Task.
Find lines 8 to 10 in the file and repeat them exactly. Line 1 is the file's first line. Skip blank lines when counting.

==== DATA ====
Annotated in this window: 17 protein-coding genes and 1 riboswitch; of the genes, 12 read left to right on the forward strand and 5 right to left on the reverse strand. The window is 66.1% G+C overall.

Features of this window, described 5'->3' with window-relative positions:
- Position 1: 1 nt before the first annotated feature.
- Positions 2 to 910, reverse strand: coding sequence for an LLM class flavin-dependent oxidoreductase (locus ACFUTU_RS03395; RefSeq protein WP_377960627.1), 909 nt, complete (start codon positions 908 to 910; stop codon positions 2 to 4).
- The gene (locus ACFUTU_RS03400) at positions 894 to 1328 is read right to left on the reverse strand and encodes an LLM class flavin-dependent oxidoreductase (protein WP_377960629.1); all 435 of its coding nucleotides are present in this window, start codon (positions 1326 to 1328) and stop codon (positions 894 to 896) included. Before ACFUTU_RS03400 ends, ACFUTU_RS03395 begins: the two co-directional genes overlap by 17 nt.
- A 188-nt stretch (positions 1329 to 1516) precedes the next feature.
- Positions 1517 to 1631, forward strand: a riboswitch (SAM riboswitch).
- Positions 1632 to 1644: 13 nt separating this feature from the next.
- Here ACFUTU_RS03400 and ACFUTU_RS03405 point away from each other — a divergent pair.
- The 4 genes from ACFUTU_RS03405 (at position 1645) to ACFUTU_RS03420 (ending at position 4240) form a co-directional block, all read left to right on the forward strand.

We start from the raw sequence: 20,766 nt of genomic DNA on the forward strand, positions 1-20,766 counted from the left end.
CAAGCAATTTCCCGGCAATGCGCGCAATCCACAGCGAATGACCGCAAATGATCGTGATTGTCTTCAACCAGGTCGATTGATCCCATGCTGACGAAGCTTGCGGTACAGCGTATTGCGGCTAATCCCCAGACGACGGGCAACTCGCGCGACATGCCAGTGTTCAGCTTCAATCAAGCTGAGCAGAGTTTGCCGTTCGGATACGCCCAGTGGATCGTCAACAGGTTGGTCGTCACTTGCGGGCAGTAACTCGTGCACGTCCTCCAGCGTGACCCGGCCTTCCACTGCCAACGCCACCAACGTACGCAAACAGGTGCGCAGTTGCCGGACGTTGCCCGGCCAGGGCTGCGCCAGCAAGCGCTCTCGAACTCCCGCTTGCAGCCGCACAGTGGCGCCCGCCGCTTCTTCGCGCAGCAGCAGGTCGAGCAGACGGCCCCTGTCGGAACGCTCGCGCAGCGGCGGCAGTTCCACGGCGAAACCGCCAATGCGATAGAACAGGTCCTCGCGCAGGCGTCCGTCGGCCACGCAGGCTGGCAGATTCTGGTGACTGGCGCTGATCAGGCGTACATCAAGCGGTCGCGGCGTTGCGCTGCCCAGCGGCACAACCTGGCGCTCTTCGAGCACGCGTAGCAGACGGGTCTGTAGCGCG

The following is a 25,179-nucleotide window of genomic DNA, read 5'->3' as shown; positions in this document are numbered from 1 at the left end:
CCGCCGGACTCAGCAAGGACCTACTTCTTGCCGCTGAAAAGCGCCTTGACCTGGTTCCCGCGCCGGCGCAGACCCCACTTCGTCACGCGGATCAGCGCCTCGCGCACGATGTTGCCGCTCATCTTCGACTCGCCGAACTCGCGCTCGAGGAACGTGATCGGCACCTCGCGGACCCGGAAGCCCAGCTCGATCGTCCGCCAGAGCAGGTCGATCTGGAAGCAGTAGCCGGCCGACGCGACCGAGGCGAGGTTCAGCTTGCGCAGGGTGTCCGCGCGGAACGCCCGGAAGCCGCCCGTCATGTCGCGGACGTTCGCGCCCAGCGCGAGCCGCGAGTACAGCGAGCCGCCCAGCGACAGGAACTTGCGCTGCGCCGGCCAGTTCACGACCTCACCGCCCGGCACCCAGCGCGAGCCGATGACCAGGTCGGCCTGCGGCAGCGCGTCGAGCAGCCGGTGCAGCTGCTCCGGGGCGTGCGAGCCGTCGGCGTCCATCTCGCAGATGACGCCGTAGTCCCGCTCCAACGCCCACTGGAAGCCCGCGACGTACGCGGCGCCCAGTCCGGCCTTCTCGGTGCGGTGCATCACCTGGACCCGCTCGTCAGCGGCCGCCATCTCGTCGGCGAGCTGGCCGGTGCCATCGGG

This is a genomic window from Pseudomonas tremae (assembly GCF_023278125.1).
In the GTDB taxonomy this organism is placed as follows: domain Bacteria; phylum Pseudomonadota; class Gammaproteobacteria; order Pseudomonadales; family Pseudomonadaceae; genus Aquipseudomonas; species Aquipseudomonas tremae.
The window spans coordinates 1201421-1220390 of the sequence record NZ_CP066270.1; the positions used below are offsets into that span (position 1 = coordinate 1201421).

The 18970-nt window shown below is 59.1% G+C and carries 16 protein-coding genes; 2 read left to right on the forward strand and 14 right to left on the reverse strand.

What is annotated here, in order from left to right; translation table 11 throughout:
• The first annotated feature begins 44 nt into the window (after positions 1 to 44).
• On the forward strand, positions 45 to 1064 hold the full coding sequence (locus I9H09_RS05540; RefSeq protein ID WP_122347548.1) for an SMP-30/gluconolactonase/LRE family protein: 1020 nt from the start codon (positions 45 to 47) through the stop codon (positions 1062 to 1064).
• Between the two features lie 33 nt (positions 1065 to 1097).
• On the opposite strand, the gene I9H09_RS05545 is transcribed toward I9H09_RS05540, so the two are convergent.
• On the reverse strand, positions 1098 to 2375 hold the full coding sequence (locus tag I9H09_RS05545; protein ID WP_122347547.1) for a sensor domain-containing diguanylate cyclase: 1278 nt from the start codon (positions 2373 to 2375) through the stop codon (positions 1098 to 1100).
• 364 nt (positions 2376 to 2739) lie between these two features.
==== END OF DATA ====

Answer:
- Positions 1632 to 1644: 13 nt separating this feature from the next.
- Here ACFUTU_RS03400 and ACFUTU_RS03405 point away from each other — a divergent pair.
- The 4 genes from ACFUTU_RS03405 (at position 1645) to ACFUTU_RS03420 (ending at position 4240) form a co-directional block, all read left to right on the forward strand.